“PAINTINGS FROM BURRAGORANG – THE LOST VALLEY”
I’m a wilderness artist and have been painting for 40 years. I love to paint remote places anywhere in Australia and I’ll do anything from bushwalking, trekking or abseiling to find them.
As a child I was brought up by parents who loved bushwalking – a mother who loved snakes – not surprisingly, I was a WIRES snake catcher for many years. My father was a charismatic and well-known Sydney artist – hence my love of painting.
I have no complex story to explain my paintings. I simply want to remind people of the immense beauty and fragility of our environment and hope that they will be moved to deeply consider this when they experience these places through my work – places they may not ever have the opportunity to visit.
The Burragorang Valley is all of the above. It is both history and wilderness and has provided me with a source of artistic material available to very few artists over many years – most recently, only after scaling a mountain of red tape!
Mention the word ‘Burragorang Valley’ and many people today would find it hard to tell you where it is or its significance.
Its significance is easy – it was, as Bob Brown says ‘drowned’ by the building of the Warragamba Dam in the late 1950s – the rising waters of now Lake Burragorang supplying Sydney’s rising population with the water it needed.
To say that it is less than 100 kilometres from the Sydney CBD gives such a false impression of its proximity and access. The unrelenting cliff lines which embrace the Burragorang also provide the geographical barrier which made access for early 19th century settlers almost overwhelming.
‘Burragorang’ is an Aboriginal word which means ‘home or place of the giant Kangaroo’. In fact, it was the Burragorang Aborigines who first gave early Sydney settlers a clue to the existence of this undiscovered valley.
As Jim Barrett documents in his book ‘Life in the Burragorang’, two bulls and four cows strayed from the Government farm in Parramatta in 1788 and were lost. In 1795, Aborigines from the western districts came to Sydney to join the local natives in corroboree in which they danced about strange, large animals with horns and a terrible roar. Shortly afterwards Governor Hunter set out from Parramatta and after two days found 61 cattle grazing in the Narellan Creek area which he then named Cow Pastures. In 1796, George Bass was the first white man to scale the perpendicular mountains and abseil down precipices into the isolated Burragorang Valley. The Gundungurra people had lived there for over 40,000. Through white settlers in the early 1800’s, the Burragorang became a thriving community. Farms, churches, guesthouses and homes nestled beneath the walls of a magnificent mountain range. The decision to build Warragamba Dam, damming five rivers, would change the lives of all of those living in the Burragorang for ever. Their land and businesses would be resumed – the local Aborigines would be relocated to La Peruse – and residents would be forced to leave, either because of inundation or because the flood waters would cut off access to their properties. Having met some of these former residents of the Burragorang recently, I can sense and share their continuing sadness at having to leave their beloved valley.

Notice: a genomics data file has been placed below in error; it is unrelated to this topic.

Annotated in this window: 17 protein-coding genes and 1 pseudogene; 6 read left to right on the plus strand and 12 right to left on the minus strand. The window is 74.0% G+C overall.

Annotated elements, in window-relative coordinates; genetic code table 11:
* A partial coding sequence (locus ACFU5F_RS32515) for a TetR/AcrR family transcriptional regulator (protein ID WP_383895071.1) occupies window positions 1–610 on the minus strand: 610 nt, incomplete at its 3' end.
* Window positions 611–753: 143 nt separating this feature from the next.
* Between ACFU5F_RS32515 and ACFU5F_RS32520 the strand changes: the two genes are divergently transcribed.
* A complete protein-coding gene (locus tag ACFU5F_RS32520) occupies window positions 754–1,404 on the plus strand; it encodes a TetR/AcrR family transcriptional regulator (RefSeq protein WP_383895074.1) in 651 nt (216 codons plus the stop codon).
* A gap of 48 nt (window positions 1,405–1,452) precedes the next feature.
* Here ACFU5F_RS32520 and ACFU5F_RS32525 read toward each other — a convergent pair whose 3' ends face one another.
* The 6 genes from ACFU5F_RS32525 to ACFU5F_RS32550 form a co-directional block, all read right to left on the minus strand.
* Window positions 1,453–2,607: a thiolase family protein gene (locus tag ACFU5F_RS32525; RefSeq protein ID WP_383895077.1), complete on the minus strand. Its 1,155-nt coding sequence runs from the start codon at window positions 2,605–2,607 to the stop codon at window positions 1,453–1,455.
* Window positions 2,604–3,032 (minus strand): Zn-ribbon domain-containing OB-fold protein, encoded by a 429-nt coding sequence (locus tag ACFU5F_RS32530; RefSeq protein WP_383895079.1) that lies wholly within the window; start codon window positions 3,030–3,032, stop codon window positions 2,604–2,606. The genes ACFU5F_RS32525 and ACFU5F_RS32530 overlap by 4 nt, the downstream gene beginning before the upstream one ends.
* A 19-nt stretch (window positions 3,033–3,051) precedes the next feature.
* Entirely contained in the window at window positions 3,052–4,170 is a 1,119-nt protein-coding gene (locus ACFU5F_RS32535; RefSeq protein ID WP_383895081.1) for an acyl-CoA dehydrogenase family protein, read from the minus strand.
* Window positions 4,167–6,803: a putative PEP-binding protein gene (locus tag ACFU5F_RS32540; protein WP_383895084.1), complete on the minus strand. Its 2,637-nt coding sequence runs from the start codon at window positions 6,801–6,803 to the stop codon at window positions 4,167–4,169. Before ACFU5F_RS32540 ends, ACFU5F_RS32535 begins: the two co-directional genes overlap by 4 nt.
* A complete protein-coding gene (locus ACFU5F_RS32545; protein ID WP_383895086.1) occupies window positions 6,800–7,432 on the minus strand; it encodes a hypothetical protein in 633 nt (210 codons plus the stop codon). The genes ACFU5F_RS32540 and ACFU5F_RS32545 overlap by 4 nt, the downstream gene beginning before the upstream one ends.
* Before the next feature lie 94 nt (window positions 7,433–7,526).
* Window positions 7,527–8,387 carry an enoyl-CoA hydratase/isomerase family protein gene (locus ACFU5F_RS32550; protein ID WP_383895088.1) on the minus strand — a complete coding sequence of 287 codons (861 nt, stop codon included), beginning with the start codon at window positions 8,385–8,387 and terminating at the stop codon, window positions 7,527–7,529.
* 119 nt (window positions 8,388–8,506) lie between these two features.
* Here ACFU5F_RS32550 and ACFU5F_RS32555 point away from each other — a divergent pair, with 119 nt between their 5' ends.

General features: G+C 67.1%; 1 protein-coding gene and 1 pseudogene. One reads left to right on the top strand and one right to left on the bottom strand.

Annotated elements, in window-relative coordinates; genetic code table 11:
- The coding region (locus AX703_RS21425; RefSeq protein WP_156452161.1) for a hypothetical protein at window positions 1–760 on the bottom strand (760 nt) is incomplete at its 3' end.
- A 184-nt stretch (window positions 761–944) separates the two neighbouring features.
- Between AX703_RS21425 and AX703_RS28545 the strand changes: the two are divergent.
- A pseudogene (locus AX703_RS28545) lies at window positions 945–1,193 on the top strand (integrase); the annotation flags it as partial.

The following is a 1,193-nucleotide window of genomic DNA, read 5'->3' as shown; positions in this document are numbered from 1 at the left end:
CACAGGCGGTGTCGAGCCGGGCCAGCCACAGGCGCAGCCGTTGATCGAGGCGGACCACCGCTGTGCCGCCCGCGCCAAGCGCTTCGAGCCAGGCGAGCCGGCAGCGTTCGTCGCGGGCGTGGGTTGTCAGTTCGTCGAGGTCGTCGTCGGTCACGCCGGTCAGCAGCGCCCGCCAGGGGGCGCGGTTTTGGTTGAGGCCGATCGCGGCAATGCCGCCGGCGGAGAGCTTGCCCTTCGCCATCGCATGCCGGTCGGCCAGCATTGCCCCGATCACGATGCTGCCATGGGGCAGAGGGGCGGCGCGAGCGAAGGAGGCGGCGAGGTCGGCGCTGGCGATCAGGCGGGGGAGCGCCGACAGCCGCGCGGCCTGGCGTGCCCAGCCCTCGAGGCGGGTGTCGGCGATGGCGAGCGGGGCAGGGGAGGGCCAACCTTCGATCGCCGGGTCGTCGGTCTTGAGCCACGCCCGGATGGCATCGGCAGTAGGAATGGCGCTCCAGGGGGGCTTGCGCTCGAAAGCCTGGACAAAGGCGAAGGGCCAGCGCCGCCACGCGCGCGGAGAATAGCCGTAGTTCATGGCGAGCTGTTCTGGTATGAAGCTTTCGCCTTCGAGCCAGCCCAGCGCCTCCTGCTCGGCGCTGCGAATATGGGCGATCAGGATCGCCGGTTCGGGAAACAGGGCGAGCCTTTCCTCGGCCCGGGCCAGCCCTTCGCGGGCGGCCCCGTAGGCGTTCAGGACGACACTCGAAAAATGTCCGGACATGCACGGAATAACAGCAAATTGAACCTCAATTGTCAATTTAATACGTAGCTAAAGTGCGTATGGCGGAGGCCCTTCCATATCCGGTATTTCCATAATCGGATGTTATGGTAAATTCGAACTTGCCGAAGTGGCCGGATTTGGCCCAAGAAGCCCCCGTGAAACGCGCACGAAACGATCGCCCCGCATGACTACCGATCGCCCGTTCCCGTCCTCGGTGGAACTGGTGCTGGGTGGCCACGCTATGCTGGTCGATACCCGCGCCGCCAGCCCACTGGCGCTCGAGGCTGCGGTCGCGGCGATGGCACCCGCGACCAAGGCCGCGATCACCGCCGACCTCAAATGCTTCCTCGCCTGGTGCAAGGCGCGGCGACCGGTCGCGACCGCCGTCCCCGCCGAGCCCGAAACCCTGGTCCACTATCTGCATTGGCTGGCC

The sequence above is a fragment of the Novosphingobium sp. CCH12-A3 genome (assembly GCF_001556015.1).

My relationship with the Burragorang began with a visit to Yerranderie in 1973 arranged by a talented woodcarver who was Head of Forestry with the Sydney Water Board. Yerranderie, once a prosperous silver mining town went into decline in the 1930s and was struck a final blow when it was cut off from Camden by the flooding of the valley. Then, it was a true ghost town and looked very much as it had when abandoned in the 1950s. These days, Yerranderie is more accessible to visitors since being entrusted to the National Parks and Wildlife Service.
It wasn’t until the mid 1980s when I was looking for a new direction with my painting that I jumped at the chance, again with the Water Board rangers to revisit the Burragorang Valley. When I did, I discovered that much of the landscape that I had assumed had vanished, was actually above the water providing the catchment for Lake Burragorang.